People are more vulnerable to hackers. Here’s how you can guard against them.
Here at YK Communications, we all know the feeling, that awful sinking in your stomach when you realize you’ve clicked a link that you shouldn’t have. Maybe you were in a hurry, or it was a popup ad.
Also see YK’s How To Avoid Facebook Scams.
Whatever the reason, you reacted quickly and clicked a suspicious link or gave away personal information before realizing you had made a mistake. You are not alone.
In a 2020 survey, 43% of people admitted to making a mistake at work that had security repercussions, and nearly half of people working in the tech industry said they have clicked on a phishing email at work.
Most data breaches occur because of human error. Hackers are well aware of this and know exactly how to manipulate people into slipping up.
They are taking advantage of psychological factors such as stress, social relationships and uncertainty that affect people’s decision-making.
Your personal information is a valuable commodity for hackers and scammers. Understanding and knowing the signs of scammers can help you to avoid becoming a victim of hackers and costly scams.
Four Signs It’s A Scam and How to Avoid It
1. Scammers pretend to be from an organization you know.
Scammers often pretend to be contacting you on behalf of the government. They might use a real name, like the Social Security Administration, the IRS, or Medicare, or make up a name that sounds official. Some pretend to be from a business you know, like a utility company, a tech company, or even a charity asking for donations.
They use technology to change the phone number that appears on your caller ID. So the name and number you see might not be real.
Don’t give your personal or financial information in response to a request that you didn’t expect. Legitimate organizations won’t call, email or text to ask for your personal information, like your Social Security, bank account or credit card numbers.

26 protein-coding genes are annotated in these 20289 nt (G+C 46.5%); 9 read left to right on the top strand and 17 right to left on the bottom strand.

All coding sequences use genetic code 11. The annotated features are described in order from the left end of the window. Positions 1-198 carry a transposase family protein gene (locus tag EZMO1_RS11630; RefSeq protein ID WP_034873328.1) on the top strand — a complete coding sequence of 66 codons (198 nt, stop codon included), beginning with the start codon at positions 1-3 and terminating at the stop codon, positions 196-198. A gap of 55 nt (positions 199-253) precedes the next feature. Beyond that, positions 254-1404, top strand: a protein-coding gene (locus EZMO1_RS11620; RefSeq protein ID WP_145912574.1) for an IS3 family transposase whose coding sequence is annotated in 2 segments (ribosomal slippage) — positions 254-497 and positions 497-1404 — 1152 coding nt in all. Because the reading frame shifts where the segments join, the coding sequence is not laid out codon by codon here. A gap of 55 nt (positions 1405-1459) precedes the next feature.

If you get an email or text message from a company you do business with and you think it’s real, it’s still best not to click on any links. Instead, contact them using a website you know is trustworthy. Or look up their phone number. Don’t call a number they gave you or the number from your caller ID.
2. Scammers say there’s a problem or a prize.
They might say you’re in trouble with the government, you owe money, someone in your family had an emergency, or there’s a virus on your computer.
Some scammers say there’s a problem with one of your accounts and that you need to verify some information.
Others will lie and say you won money in a lottery or sweepstakes but have to pay a fee to get it.
The term, “It’s too good to be true,” should be utilized and lead to investigating a problem or prize. Take steps to block unwanted calls and text messages by registering on the National Do Not Call Registry.
3. Scammers pressure you to act immediately.
Scammers want you to act before you have time to think. If you’re on the phone, they might tell you not to hang up so you can’t check out their story.
They might threaten to arrest you, sue you, take away your driver’s or business license, or deport you. They might say your computer is about to be corrupted.
Resist the pressure to act immediately. Legitimate businesses will give you time to make a decision. Anyone who pressures you to pay or give them your personal information is a scammer.
4. Scammers tell you to pay in a specific way.
They often insist that you pay by sending money through a money transfer company or by putting money on a gift card and then giving them the number on the back.
Some will send you a check, tell you to deposit it, and then send them money. Then, that check will turn out to be fake.
Never pay someone who insists you pay with a gift card or by using a money transfer service. And never deposit a check and send money back to someone.
Most importantly, stop and talk to someone you trust. Before you do anything else, tell someone, a friend, a family member, a neighbor what happened. Talking about it could help you realize it’s a scam.
If you were scammed or think you saw a scam, report it to the Federal Trade Commission.
At YK Communications, we’re here to help. We offer information concerning the ever changing tech industry through our Technology and Business Blog and have our Technical Support readily available 24/7.
For more information or to learn more about our services, visit our website.